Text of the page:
At face value, the story inside Big Gay Wedding seems awfully familiar: homophobic mom, gay son, wedding, Kumbaya moment, the end. Keep thinking that, though, and you’ll miss one truly wonderful novel.

From the paraprosdokian sentences to the Misfit Toys cast of characters, author Byron Lane takes readers from a deep dive into a box of tissues to a good snorting belly laugh, often in the same paragraph. So many unexpected, delightful things occur inside this story, in fact, that you may become disappointed when something conventional occurs.
Which it does, often enough.

Gay bashing, protesters, haters, misunderstanding, it’s-a-phase thinking — all the bad old tropes show up in this story, alas. Still, readers will be happy to know that they’re dealt with properly, just as you’d expect from a prissy mother, an alcoholic society matron, two men wildly in love, a light-fingered grandfather and a dying sheep named Elaine.

Summer is always a time for weddings, and it’s a great time to enjoy this sweet, funny, excellent novel. Simply, Big Gay Wedding rocks.

I Have Something to Tell You (For Young Adults) by Chasten Buttigieg; c.2023, Simon & Schuster Children’s Publishing; $18.99; 209 pages.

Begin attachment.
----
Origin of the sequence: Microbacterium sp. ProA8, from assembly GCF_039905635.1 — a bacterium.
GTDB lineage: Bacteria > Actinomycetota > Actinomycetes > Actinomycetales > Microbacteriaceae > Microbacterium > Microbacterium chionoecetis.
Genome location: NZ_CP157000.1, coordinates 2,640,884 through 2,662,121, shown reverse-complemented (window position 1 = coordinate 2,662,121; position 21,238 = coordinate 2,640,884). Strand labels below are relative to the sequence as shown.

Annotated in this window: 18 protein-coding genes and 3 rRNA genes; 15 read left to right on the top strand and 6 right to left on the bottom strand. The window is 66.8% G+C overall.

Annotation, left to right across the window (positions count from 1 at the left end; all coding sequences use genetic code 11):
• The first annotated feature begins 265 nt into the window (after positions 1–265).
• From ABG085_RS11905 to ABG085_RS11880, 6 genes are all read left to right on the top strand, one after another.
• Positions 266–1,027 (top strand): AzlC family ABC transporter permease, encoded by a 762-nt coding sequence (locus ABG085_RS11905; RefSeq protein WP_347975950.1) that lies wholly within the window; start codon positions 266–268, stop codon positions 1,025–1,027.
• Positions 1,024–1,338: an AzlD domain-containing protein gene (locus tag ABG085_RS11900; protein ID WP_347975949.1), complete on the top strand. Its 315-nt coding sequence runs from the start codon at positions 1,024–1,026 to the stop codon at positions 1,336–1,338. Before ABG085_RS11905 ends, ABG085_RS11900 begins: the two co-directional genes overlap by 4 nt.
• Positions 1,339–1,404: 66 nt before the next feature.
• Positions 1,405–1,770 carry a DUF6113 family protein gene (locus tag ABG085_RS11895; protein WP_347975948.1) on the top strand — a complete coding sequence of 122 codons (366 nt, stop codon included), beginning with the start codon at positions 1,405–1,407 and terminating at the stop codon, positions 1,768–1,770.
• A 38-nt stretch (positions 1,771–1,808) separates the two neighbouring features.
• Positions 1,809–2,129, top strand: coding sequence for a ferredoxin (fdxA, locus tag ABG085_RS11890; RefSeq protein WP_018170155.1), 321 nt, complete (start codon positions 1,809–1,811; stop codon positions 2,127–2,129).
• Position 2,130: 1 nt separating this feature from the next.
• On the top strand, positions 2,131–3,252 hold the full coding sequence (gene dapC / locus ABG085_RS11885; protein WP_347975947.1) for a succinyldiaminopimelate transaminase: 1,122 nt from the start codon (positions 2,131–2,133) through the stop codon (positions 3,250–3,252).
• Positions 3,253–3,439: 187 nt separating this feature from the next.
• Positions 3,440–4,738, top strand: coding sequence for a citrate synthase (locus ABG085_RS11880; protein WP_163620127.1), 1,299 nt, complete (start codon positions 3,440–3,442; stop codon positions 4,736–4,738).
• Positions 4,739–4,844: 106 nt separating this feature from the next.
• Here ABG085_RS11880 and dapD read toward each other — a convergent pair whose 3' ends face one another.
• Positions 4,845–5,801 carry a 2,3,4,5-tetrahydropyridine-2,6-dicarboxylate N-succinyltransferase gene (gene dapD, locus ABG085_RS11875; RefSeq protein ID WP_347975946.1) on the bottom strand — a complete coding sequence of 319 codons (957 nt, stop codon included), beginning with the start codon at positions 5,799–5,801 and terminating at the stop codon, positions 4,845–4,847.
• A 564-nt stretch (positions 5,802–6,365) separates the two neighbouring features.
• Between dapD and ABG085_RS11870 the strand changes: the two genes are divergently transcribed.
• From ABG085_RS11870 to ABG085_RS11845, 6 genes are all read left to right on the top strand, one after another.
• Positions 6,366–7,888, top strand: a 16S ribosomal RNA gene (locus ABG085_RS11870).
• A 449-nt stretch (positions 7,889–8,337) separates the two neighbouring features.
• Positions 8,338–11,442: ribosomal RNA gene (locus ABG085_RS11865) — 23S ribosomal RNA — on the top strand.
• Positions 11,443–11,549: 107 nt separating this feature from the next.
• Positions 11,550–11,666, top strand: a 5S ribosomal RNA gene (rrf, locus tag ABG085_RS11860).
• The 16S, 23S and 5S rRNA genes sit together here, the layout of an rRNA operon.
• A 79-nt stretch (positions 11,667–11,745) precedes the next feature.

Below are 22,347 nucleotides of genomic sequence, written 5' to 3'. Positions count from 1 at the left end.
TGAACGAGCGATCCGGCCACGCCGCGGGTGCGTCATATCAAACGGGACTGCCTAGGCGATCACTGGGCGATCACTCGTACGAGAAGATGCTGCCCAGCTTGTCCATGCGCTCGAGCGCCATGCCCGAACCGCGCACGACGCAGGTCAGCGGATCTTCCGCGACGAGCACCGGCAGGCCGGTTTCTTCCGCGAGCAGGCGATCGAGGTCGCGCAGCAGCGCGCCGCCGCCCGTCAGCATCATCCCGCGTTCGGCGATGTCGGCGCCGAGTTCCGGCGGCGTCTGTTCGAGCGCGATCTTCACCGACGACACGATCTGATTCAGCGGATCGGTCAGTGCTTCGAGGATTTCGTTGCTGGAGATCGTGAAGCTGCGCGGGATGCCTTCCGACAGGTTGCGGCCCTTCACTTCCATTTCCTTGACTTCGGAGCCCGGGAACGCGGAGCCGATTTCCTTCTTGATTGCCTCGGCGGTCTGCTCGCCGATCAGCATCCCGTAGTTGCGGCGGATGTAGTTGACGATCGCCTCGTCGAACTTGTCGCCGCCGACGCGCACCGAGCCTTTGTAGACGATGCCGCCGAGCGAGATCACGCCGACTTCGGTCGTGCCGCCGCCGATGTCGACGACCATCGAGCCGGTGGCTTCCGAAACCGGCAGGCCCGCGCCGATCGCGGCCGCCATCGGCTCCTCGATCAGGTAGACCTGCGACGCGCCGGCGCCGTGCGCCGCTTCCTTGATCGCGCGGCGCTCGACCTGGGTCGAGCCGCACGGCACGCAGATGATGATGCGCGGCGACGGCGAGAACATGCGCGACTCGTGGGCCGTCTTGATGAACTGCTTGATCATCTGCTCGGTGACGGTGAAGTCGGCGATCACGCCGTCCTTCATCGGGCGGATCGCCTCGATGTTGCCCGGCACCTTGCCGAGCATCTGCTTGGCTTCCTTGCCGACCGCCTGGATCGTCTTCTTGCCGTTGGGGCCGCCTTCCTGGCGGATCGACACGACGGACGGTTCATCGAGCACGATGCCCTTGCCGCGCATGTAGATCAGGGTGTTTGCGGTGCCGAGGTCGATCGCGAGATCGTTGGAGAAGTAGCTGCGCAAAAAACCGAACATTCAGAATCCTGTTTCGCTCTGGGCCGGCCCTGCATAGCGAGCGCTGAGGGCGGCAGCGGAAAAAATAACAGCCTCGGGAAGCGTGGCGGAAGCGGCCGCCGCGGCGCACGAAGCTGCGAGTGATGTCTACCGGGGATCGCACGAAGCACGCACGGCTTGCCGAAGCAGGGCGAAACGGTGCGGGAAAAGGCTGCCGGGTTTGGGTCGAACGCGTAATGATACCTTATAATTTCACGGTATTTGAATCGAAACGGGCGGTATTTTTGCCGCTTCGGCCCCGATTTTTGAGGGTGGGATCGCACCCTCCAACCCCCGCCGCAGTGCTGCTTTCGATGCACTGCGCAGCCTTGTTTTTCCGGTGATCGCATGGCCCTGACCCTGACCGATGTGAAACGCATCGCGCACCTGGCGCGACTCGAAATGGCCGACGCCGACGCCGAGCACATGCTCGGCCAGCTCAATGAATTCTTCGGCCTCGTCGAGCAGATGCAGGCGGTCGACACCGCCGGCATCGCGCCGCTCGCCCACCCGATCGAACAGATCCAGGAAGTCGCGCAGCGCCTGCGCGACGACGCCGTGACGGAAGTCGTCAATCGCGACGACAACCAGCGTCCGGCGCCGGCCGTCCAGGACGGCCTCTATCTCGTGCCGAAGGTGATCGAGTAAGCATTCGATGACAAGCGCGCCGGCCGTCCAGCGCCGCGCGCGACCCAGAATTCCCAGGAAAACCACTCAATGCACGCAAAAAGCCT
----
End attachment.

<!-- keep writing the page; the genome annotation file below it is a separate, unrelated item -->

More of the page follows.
Experience, they say, is the best teacher. Once you’ve done something, you can say whether you like it, and you’ll do it again — or not.

The subject comes with a different viewpoint, once you’ve gotten a little experience with it. You’re wiser, more confident. As in the new book I Have Something to Tell You by Chasten Buttigieg, you’ll have the chops to offer valid advice.

If you’d have asked 8-year-old Chasten Buttigieg what life was like, he probably would’ve told you about his big brothers and how wild and daring they were. He would’ve said he didn’t have many friends and that he loved his parents.

He wouldn’t have told you about being gay, though, because he had no frame of reference, no experience or role models. He just knew then that he was “different.”